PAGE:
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Sunday, May 17, 2009

Ask Me Anything!

I've been bad. I promised a Friday night post and I was pooped! After three terrific days at the
horse show, I'm ready to get back to anything that has to do with writing and hope you are too.

Do any of you have questions about writing that you would like to ask me? This idea occurred to me after one of you emailed me last week with a really good question.

Writers: Ask me anything. I've been through the publishing process from rejection to publication and back again. If I don't know the answer, I'll find it for you.

Teachers, Parents, and Homeschoolers: Is there any area of writing that is difficult for YOU personally? Can I give you ideas for writing exercises that will help you meet state standards in a creative way? Tell me what you need or ask me anything. Since I get the privilege to work with kids at every grade level I have loads of writing activities that are just begging to be shared!

I'll look forward to hearing from lots of you. My answers will be posted under your question (comments) so that everyone can read them.

10 comments:

wanderlass travels said...

Hi Jan, that's extremely generous of you! Could u read my writing and give me some professional comment. he he. I want to be a travel writer/photographer. Thanks in advance. :)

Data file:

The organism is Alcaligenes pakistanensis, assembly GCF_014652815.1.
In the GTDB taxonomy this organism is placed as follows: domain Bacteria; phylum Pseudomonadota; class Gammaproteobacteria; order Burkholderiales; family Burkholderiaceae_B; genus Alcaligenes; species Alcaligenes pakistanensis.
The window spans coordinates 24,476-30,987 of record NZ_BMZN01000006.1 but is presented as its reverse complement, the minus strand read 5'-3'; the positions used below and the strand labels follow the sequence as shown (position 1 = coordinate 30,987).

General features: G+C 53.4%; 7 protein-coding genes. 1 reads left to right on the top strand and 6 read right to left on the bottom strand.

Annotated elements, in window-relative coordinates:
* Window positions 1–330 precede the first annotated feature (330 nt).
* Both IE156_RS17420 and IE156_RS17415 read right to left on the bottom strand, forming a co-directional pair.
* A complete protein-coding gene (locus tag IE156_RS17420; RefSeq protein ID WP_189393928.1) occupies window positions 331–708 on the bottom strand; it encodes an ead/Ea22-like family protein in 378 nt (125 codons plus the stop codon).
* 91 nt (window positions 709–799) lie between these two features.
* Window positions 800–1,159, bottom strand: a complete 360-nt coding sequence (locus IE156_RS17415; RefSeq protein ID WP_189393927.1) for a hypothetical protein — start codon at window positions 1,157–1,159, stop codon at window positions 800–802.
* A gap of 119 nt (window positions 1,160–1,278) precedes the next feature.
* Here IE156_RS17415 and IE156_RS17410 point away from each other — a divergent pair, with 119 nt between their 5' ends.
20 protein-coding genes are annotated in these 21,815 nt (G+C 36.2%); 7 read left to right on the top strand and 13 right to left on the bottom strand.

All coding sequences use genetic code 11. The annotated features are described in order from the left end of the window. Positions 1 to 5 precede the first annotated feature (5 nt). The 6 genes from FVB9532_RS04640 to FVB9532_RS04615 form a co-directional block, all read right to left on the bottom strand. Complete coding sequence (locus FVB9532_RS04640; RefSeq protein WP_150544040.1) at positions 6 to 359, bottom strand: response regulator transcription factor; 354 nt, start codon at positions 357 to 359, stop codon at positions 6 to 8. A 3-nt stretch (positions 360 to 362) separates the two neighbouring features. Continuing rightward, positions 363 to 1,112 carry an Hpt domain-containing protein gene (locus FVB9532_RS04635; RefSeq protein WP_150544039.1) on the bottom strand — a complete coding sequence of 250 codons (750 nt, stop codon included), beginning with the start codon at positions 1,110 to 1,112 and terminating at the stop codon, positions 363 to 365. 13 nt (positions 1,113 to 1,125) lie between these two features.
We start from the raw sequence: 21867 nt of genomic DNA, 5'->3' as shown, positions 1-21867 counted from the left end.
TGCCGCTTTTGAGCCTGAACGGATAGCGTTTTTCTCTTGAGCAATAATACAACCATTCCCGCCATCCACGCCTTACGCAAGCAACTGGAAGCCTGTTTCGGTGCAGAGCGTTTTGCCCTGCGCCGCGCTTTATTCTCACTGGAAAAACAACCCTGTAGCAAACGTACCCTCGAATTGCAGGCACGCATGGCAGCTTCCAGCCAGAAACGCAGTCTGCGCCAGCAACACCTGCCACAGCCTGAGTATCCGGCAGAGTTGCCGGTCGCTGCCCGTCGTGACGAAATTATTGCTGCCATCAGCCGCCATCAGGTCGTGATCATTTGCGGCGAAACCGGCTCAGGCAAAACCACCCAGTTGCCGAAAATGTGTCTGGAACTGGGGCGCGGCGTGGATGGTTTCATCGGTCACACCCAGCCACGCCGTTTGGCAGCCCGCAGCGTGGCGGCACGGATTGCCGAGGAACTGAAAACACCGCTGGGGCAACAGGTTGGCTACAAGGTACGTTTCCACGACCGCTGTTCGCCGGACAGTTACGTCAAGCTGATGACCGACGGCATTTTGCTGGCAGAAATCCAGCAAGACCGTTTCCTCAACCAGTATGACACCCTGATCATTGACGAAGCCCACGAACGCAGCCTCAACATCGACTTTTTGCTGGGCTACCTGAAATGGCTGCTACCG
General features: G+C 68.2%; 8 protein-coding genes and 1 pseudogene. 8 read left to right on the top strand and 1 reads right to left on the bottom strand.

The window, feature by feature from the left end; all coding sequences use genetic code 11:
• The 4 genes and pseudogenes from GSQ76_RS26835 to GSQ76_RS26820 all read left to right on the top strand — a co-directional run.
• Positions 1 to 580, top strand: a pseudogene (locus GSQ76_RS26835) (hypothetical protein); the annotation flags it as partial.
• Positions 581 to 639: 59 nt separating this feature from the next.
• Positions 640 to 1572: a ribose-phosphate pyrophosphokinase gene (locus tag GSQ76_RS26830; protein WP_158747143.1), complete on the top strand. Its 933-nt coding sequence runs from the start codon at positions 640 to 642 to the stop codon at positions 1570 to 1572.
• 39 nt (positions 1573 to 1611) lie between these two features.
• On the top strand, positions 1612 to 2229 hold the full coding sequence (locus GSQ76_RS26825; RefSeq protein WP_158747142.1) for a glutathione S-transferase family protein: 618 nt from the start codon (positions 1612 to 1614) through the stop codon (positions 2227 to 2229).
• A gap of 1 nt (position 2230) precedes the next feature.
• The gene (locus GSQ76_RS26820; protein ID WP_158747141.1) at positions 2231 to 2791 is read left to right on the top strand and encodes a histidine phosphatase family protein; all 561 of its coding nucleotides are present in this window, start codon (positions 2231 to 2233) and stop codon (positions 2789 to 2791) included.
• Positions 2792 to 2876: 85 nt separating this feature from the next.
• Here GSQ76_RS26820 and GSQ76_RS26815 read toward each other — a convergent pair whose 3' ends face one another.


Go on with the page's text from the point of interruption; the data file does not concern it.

Jan Mader said...

I'm happy to read short pieces. I don't charge a thing for my blog activies, but I do have to charge a small fee for other readings. If your pieces are short, I'll read/give feedback the first time free of charge. I DO give honest feedback...are you comfortable with that? If so, send your selection to jmader@netwalk.com

Latte Lady said...

Hi Jan! You are so sweet! Congrats, again, on your weekend with Tango!

I want you to see a new widget that I got. You might like to have one. It shows other posts that are similar to the one that you are reading.
www.homeschoolercafe.blogspot.com

Also, I have a new blog! You can see it here:www.homeward4.blogspot.com

I don't have a question right now. (too tired) I'll get back to you!

Love,
Jan

MiaZagora said...

Hi Jan! I do have a question. I have a second grader who doesn't like to write stories. If the curriculum asks her to write a story about, say, a trip to the Grand Canyon, she will say she can't write about it because she's never been there. We will then read all about the Grand Canyon and find out some facts...she will still say she hasn't been to the Grand Canyon. I tell her to pretend she has...do you see where this is going? In the end I usually end up telling her to skip that part and move on. I know it's just second grade, but I also know she has a great imagination. She used to make up these elaborate stories about a pretend friend from another world with a different language and she would describe every detail. Any suggestions?

Jan Mader said...